Abbott  Budget too  harsh for WA
Unpopular: Joe Hockey's first Budget. Picture: Lincoln Baker/The West Australian

WA voters have rejected the Abbott Government's Budget as unfair and too harsh as more signs emerge it has hit shoppers and the retail sector.

A special survey by ME Bank of 1500 people nationally found WA, long considered the Liberal Party's electoral crown jewel, is overwhelmingly negative towards the Budget.

Almost 70 per cent of WA residents believed they were worse off because of the Budget and a nation-high 78 per cent said it was too harsh on vulnerable people.

Though two-thirds of WA people surveyed strongly supported efforts to pay down government debt, nearly half believed the short-term pain delivered in the Budget would fail to deliver long-term economic gains.

And in a sign of the uphill battle the Government faces winning over voters for individual Budget measures, WA people were highly critical of every single change offered by Prime Minister Tony Abbott and his Treasurer Joe Hockey.

Just 12 per cent of WA surveyed backed the $7 co-payment for Medicare services, one of the lowest support rates in the country.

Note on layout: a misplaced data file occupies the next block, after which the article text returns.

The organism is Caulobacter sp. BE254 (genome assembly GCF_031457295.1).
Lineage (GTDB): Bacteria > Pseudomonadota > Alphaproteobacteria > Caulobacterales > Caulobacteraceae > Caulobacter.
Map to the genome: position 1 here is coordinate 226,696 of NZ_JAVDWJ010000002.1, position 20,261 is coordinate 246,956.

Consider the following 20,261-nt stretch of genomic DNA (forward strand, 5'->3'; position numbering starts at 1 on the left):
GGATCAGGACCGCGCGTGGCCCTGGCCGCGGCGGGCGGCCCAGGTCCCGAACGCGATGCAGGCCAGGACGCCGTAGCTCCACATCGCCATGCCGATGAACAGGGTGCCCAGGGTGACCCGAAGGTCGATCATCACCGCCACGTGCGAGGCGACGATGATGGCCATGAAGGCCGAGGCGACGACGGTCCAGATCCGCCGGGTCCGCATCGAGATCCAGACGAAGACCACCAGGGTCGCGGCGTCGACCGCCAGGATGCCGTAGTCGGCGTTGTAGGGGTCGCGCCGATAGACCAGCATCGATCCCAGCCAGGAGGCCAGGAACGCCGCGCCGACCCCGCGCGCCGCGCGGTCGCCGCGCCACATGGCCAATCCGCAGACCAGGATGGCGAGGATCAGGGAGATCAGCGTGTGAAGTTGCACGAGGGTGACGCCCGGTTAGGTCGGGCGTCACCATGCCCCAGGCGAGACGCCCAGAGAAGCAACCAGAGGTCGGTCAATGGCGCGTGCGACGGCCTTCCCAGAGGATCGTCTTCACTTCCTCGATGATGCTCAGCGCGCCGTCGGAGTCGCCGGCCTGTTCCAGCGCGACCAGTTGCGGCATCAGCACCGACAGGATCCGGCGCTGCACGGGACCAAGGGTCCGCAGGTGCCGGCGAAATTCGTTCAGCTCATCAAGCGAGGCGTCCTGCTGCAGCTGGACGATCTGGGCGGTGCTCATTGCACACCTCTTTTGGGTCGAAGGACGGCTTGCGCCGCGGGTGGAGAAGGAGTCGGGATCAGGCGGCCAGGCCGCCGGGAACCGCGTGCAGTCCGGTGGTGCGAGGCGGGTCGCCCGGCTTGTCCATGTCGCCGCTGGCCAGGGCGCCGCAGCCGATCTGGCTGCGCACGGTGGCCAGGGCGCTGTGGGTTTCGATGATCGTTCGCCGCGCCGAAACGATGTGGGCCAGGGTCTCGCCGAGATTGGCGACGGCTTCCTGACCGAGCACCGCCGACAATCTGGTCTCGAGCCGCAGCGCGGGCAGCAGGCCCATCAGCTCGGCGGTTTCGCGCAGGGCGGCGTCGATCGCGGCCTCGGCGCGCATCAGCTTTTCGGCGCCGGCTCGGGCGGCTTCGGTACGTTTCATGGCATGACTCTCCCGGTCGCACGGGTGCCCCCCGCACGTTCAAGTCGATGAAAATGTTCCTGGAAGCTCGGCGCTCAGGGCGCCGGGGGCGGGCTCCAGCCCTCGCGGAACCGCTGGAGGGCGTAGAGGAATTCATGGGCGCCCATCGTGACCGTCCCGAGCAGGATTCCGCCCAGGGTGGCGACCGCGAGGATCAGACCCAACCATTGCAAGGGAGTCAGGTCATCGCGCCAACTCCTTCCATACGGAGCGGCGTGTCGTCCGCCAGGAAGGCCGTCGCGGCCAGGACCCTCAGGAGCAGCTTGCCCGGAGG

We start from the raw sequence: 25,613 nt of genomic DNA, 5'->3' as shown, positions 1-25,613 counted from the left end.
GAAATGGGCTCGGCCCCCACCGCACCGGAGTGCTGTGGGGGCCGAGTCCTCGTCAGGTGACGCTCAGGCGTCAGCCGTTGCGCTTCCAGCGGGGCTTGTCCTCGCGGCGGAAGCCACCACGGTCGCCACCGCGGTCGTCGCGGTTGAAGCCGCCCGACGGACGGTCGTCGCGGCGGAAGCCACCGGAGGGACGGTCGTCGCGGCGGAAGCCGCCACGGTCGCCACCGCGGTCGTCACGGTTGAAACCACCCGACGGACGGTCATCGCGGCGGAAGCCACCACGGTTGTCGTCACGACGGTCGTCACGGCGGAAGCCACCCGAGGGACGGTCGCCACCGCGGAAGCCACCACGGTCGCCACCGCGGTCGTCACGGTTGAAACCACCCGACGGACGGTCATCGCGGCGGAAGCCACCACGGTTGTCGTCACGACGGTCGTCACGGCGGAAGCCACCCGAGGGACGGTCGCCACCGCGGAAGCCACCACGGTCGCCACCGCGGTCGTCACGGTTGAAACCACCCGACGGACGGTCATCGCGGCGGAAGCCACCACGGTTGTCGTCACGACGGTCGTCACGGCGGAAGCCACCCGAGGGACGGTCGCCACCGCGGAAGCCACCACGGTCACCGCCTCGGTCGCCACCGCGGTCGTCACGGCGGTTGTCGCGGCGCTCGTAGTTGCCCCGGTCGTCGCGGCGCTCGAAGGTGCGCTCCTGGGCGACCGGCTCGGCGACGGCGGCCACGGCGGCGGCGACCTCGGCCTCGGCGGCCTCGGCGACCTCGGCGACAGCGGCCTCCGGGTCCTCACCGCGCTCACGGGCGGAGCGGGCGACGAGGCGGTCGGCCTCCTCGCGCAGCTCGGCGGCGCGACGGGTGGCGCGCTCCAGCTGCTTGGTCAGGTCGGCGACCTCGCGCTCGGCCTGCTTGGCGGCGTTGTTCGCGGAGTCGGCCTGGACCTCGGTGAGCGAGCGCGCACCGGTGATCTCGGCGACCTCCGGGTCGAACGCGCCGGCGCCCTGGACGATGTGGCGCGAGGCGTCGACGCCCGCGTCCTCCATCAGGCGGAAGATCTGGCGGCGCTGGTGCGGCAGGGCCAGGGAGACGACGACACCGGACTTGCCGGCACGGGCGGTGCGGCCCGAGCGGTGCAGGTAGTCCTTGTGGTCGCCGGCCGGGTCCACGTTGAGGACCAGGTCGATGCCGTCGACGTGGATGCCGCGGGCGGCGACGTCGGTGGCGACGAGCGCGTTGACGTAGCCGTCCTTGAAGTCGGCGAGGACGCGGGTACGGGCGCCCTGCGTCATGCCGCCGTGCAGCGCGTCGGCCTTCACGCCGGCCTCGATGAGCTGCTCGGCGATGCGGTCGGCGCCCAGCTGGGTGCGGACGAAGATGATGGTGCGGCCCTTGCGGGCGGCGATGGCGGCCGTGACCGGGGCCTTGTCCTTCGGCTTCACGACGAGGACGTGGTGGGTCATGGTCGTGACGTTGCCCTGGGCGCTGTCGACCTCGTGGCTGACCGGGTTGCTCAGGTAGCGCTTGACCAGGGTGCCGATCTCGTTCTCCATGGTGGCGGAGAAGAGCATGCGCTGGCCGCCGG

A similar amount supported the increase in the age pension qualifying age to 70, 12.6 per cent support the reintroduction of fuel excise indexation and 10.8 per cent backed the cut in funding to the States for education.

All other measures, such as the changes to Family Tax benefits, indexing the age pension to inflation and the deregulation of university fees, received single-figure support.

The Budget's impact on shopper sentiment continues to be felt, with the monthly Westpac-Melbourne Institute measure effectively flat this month. While stable it is still in "highly pessimistic" territory with the Budget continuing to dominant consumers' thoughts.

Westpac senior economist Matthew Hassan said 74 per cent of people recalled "Budget and taxation" as a discussion topic over the past month.

It was the highest recall rate of a single issue since Westpac began its survey in the mid-1970s, surpassing the mining tax and GST debates.

The West Australian

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